IT Project Management | By Allison Dretzin | Read time minutes
As you probably already know, it's been increasingly tough to find excellent talent. Companies are left with no choice but to fight for the top people. To win over other competing companies, everyone is therefore boosting their hiring game in various ways, from providing incredible benefits to completely changing corporate cultures.
This competitiveness is most visible in software development, one of the world's fastest-growing areas of business. It's also entirely meritocratic, and that poses a fascinating dilemma for recruiting managers: How can you employ the best coders before your rivals do?
Here are 5 suggestions to help you find and hire the best developers – before your rivals!
1. Learn the Fundamentals
No one expects you, as a recruiter, to be a coding expert, but getting to know the sector may be beneficial. You'll be more educated about the qualities you're searching for in prospects, for example. Plus, you'll find it simpler to follow the interactions between candidates and the hiring manager.
But there are also a few things you should keep in mind:
- What technologies are programmers employing? You don't have to be an expert, but at the very least, ask your recruiting manager about the most significant technology used by your team. Your development team might be employing a variety of programming languages, each with its own set of features. C#, for example, is an object-oriented programming language frequently used in games, but PHP is utilised for server-side scripting and content-heavy apps.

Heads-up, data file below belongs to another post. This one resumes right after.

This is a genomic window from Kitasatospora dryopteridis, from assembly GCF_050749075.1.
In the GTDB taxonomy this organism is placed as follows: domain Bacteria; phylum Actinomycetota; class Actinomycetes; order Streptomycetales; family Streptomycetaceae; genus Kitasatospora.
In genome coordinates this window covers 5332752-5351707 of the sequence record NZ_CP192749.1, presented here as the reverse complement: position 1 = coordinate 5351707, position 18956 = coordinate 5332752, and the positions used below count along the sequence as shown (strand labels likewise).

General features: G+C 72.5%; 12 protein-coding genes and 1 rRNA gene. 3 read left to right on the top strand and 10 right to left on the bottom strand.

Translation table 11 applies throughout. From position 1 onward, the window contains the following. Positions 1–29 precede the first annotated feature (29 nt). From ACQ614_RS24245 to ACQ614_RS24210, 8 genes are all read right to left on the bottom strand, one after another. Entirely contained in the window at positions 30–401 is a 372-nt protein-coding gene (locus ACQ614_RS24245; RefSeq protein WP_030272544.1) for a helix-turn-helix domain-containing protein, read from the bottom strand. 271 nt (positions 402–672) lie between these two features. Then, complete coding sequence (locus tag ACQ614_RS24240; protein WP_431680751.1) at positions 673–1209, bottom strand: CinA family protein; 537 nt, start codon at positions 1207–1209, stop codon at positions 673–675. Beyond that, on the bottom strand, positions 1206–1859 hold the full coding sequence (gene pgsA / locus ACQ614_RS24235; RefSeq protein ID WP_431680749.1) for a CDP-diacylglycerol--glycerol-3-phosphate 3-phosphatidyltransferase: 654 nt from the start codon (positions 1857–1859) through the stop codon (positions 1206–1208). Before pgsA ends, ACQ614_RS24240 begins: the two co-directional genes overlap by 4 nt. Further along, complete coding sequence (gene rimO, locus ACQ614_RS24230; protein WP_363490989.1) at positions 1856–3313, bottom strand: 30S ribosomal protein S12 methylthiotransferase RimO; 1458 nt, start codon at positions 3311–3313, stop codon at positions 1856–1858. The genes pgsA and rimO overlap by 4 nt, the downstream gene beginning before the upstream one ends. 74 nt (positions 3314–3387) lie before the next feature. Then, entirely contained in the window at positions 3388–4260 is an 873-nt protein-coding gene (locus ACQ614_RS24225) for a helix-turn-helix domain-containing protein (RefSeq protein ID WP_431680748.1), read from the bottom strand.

- What's the going fee for this service? Salaries for developers are determined not only by their seniority but also by the technology in which they specialise. Objective-C developers, for instance, are paid more on average than Swift engineers. Knowing what developers are paid will not only make you aware of how simple (or not simple, as the case may be!) it is to locate them but also what you'll need to spend once you know which ones you want to hire.
- What will the candidate's responsibilities be? Will this recruit add expertise that the rest of the team lacks? Will they be working on your main project or a slew of other projects? Whatever the case, familiarise yourself with the team's unique expectations for this new developer.
2. Practical Skills Should Be Prioritised
When you're recruiting developers, their actual experience should always take precedence over what their CVs say. You should still evaluate someone's education, of course – but only as part of the whole picture, not as a deal-breaker.
The best practical way to stress practical expertise? Give code exams a higher priority in your hiring approach. A well-designed coding test should reflect the obstacles that will be part of the actual position, which will help you identify the best potential hires. For the one-on-one interview, you can then give the hiring manager the opportunity to go through the exam with the candidate in further depth.